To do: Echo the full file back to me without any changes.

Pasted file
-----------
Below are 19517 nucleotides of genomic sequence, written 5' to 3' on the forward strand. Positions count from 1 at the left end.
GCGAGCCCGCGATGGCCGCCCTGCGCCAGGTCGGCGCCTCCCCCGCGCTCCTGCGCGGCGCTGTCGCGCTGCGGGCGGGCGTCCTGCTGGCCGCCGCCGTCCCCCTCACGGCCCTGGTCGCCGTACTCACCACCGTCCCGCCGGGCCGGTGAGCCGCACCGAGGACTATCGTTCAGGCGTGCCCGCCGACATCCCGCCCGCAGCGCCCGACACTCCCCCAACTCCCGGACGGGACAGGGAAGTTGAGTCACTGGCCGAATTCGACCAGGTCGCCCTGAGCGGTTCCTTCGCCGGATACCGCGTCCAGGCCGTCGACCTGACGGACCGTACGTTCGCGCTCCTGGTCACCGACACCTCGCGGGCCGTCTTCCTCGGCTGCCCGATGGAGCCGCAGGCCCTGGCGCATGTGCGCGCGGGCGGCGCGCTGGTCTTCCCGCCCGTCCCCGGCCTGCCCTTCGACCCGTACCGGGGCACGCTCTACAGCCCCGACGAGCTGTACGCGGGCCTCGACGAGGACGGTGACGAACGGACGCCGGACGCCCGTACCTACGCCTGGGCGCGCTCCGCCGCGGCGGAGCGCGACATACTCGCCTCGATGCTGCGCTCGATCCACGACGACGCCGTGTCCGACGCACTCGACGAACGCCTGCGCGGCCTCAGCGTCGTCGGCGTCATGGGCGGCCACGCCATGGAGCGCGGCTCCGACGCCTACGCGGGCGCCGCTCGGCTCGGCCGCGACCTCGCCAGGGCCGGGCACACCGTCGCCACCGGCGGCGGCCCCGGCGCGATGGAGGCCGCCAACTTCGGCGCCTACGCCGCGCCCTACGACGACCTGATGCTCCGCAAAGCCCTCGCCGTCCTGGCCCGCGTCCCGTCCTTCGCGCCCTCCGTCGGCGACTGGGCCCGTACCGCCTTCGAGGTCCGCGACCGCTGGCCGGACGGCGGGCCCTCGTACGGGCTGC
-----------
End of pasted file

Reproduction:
Below are 19517 nucleotides of genomic sequence, written 5' to 3' on the forward strand. Positions count from 1 at the left end.
GCGAGCCCGCGATGGCCGCCCTGCGCCAGGTCGGCGCCTCCCCCGCGCTCCTGCGCGGCGCTGTCGCGCTGCGGGCGGGCGTCCTGCTGGCCGCCGCCGTCCCCCTCACGGCCCTGGTCGCCGTACTCACCACCGTCCCGCCGGGCCGGTGAGCCGCACCGAGGACTATCGTTCAGGCGTGCCCGCCGACATCCCGCCCGCAGCGCCCGACACTCCCCCAACTCCCGGACGGGACAGGGAAGTTGAGTCACTGGCCGAATTCGACCAGGTCGCCCTGAGCGGTTCCTTCGCCGGATACCGCGTCCAGGCCGTCGACCTGACGGACCGTACGTTCGCGCTCCTGGTCACCGACACCTCGCGGGCCGTCTTCCTCGGCTGCCCGATGGAGCCGCAGGCCCTGGCGCATGTGCGCGCGGGCGGCGCGCTGGTCTTCCCGCCCGTCCCCGGCCTGCCCTTCGACCCGTACCGGGGCACGCTCTACAGCCCCGACGAGCTGTACGCGGGCCTCGACGAGGACGGTGACGAACGGACGCCGGACGCCCGTACCTACGCCTGGGCGCGCTCCGCCGCGGCGGAGCGCGACATACTCGCCTCGATGCTGCGCTCGATCCACGACGACGCCGTGTCCGACGCACTCGACGAACGCCTGCGCGGCCTCAGCGTCGTCGGCGTCATGGGCGGCCACGCCATGGAGCGCGGCTCCGACGCCTACGCGGGCGCCGCTCGGCTCGGCCGCGACCTCGCCAGGGCCGGGCACACCGTCGCCACCGGCGGCGGCCCCGGCGCGATGGAGGCCGCCAACTTCGGCGCCTACGCCGCGCCCTACGACGACCTGATGCTCCGCAAAGCCCTCGCCGTCCTGGCCCGCGTCCCGTCCTTCGCGCCCTCCGTCGGCGACTGGGCCCGTACCGCCTTCGAGGTCCGCGACCGCTGGCCGGACGGCGGGCCCTCGTACGGGCTGC